Long RNAs from different EVs were also found to differ by KRAS status, whereas the long RNAs in the cells themselves were not as diverse. The highest diversity in long-RNA populations was found in both the EVs and the cells with a single mutant allele of KRAS (DKO-1 cells). Unlike miRNAs that were previously shown to be KRAS status dependent, here most of the upregulated long RNAs were similar in all three cell lines. The authors used quantitative PCR to further investigate whether the mRNA profile found in the EVs represents full-length sequences. Several mRNAs known to relate to oncogenic genes, such as Rab13, were found to be upregulated and although most mRNA molecules were suggested to be fragmented, Rab13 was packaged and shipped at full length. Furthermore, transfer of Rab13 between cells was noted to be unidirectional: trans-well experiments determined that Rab13 mRNA transfers from the KRAS mutant cells to WT cells but not vice versa.

The last part of the study focused on the EV-mediated transfer of long non-coding RNA (lncRNA). Despite previous reports presenting lncRNA in EVs, the functional role is not yet elucidated. The research group used a CRISPR display system targeting lncRNAs to specific genomic sites accompanied by a reporting luciferase marker. In yet another series of trans-well experiments, the KRAS-mutated cells delivered lncRNA molecules to their recipient WT counterparts. Importantly, this effect was KRAS dependent, as such phenomenon was not observed with donor WT-KRAS cells.

The findings summarized in Hinger et al.9 address several key questions in the field of EVs in general, and most specifically in oncogenic mechanisms promoted by such cell-to-cell communication. The authors focused on a major genetic alteration frequently found in CRC. Mutations in KRAS play a central role in driving CRC tumorigenesis and characterizing the involvement of specific RNA cargo of EVs may shed light on such a malignant process. Similar to previous reports, this study suggests specific RNA enrichment in EVs that is selectively sorted. Furthermore, long coding and non-coding RNAs, including pseudogenes transcripts that their regulatory functions are not completely clear, are transferred between cells via EVs and this effect might be governed by mutant KRAS. The simplicity of the in vitro approaches used in this study allows us to decipher and study the RNA composition of each cell type. Taking these conclusions and studying them in a more complex setting, either in the tissue or organism level, might pose a much bigger challenge.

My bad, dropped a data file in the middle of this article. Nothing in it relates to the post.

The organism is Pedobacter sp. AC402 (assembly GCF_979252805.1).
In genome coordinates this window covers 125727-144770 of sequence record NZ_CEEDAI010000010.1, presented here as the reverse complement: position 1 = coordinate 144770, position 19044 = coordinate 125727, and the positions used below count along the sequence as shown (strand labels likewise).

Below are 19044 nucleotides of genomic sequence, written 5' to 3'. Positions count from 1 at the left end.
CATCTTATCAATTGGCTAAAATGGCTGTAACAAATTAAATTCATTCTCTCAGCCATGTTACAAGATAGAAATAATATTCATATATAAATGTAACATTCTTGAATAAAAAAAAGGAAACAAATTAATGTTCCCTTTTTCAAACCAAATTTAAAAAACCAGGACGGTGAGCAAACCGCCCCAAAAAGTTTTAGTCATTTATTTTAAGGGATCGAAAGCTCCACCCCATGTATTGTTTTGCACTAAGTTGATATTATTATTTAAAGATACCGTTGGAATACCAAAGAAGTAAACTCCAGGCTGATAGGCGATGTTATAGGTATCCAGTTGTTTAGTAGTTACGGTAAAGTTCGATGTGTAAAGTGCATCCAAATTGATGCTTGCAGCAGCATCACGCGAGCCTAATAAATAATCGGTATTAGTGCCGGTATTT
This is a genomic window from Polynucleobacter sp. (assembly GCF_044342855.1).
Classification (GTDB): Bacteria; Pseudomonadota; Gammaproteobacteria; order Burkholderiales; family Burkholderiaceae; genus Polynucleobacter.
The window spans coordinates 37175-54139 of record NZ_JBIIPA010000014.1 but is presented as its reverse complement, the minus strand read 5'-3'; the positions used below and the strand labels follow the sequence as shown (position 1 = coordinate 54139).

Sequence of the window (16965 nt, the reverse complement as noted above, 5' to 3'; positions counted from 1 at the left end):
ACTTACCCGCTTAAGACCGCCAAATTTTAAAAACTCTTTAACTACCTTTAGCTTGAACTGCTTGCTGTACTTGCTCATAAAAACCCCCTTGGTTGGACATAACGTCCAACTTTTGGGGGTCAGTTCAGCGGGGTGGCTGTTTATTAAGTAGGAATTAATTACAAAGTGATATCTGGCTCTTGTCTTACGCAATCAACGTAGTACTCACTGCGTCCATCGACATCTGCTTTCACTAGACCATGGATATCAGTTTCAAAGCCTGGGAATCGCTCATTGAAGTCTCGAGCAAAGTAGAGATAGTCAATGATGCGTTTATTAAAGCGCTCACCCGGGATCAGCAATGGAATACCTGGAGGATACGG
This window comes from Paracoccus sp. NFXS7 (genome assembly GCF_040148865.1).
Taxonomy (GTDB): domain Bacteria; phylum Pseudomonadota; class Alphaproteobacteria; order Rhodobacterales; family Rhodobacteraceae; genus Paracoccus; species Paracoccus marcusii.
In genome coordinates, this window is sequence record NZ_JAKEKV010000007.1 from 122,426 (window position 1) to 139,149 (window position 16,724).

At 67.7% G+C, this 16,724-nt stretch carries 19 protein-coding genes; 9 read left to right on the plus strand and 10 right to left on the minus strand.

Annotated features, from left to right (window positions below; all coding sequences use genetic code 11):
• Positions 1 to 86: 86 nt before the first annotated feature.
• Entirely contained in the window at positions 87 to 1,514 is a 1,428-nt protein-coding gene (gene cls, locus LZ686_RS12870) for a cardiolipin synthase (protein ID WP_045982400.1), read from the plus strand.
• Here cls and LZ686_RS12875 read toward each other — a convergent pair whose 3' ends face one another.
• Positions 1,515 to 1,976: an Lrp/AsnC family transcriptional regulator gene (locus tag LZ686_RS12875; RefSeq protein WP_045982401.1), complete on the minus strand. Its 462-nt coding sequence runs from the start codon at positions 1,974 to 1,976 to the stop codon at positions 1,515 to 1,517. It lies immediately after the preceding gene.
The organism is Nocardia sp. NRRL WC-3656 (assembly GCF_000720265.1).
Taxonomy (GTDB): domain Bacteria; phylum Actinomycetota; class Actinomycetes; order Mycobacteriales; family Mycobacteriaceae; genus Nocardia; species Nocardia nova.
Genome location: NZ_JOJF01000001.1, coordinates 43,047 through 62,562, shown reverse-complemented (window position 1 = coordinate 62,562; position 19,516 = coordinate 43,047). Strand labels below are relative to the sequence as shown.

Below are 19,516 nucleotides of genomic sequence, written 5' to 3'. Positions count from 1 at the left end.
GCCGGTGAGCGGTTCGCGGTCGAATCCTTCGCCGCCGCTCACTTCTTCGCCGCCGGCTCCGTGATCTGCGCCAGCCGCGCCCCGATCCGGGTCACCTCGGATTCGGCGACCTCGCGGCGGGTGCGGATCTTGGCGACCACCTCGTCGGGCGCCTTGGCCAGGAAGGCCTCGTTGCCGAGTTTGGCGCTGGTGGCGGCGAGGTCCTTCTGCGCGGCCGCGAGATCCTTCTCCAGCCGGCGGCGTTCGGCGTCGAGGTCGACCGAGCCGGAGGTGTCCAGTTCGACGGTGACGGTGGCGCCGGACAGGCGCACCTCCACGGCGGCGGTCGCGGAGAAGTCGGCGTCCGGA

Nevertheless, these assays allow us to focus on the content of EVs, their specific RNA transcripts, and their ability to be exported and taken up by recipient cells. The fact that many lncRNAs are to be shipped via EVs indicates that these molecules hold significant facilitating roles yet to be acknowledged. This scientific effort is another stride in this direction.

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Luz, I., Cooks, T. Extracellular vesicles: what secrets do they hold inside?. Cell Death Dis 10, 406 (2019). https://doi.org/10.1038/s41419-019-1643-9